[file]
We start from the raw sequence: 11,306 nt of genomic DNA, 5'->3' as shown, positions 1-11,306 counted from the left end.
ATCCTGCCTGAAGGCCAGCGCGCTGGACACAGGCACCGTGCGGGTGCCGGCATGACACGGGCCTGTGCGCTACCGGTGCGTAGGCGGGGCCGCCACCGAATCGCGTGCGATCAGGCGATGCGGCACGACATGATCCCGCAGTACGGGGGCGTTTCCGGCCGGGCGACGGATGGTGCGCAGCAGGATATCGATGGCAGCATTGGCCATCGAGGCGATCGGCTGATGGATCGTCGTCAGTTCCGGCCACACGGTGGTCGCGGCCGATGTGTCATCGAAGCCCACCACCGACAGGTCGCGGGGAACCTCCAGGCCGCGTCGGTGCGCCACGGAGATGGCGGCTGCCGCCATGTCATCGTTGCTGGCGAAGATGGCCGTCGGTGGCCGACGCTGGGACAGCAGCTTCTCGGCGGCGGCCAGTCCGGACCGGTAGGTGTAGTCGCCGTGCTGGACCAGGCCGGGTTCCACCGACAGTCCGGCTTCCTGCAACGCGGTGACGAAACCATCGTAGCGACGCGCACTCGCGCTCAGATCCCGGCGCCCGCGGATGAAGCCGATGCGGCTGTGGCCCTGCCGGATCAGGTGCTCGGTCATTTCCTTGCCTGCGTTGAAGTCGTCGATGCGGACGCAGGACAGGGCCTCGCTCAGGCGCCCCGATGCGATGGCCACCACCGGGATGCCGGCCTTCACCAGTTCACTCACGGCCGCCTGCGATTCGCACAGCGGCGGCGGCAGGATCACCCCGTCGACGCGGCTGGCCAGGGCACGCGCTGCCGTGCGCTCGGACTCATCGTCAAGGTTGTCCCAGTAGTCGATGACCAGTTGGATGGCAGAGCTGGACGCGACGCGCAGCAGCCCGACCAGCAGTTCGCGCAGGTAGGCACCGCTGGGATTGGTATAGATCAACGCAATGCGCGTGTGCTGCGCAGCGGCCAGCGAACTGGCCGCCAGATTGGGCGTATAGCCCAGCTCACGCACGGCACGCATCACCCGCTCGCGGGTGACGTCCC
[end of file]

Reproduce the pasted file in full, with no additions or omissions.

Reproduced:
We start from the raw sequence: 11,306 nt of genomic DNA, 5'->3' as shown, positions 1-11,306 counted from the left end.
ATCCTGCCTGAAGGCCAGCGCGCTGGACACAGGCACCGTGCGGGTGCCGGCATGACACGGGCCTGTGCGCTACCGGTGCGTAGGCGGGGCCGCCACCGAATCGCGTGCGATCAGGCGATGCGGCACGACATGATCCCGCAGTACGGGGGCGTTTCCGGCCGGGCGACGGATGGTGCGCAGCAGGATATCGATGGCAGCATTGGCCATCGAGGCGATCGGCTGATGGATCGTCGTCAGTTCCGGCCACACGGTGGTCGCGGCCGATGTGTCATCGAAGCCCACCACCGACAGGTCGCGGGGAACCTCCAGGCCGCGTCGGTGCGCCACGGAGATGGCGGCTGCCGCCATGTCATCGTTGCTGGCGAAGATGGCCGTCGGTGGCCGACGCTGGGACAGCAGCTTCTCGGCGGCGGCCAGTCCGGACCGGTAGGTGTAGTCGCCGTGCTGGACCAGGCCGGGTTCCACCGACAGTCCGGCTTCCTGCAACGCGGTGACGAAACCATCGTAGCGACGCGCACTCGCGCTCAGATCCCGGCGCCCGCGGATGAAGCCGATGCGGCTGTGGCCCTGCCGGATCAGGTGCTCGGTCATTTCCTTGCCTGCGTTGAAGTCGTCGATGCGGACGCAGGACAGGGCCTCGCTCAGGCGCCCCGATGCGATGGCCACCACCGGGATGCCGGCCTTCACCAGTTCACTCACGGCCGCCTGCGATTCGCACAGCGGCGGCGGCAGGATCACCCCGTCGACGCGGCTGGCCAGGGCACGCGCTGCCGTGCGCTCGGACTCATCGTCAAGGTTGTCCCAGTAGTCGATGACCAGTTGGATGGCAGAGCTGGACGCGACGCGCAGCAGCCCGACCAGCAGTTCGCGCAGGTAGGCACCGCTGGGATTGGTATAGATCAACGCAATGCGCGTGTGCTGCGCAGCGGCCAGCGAACTGGCCGCCAGATTGGGCGTATAGCCCAGCTCACGCACGGCACGCATCACCCGCTCGCGGGTGACGTCCC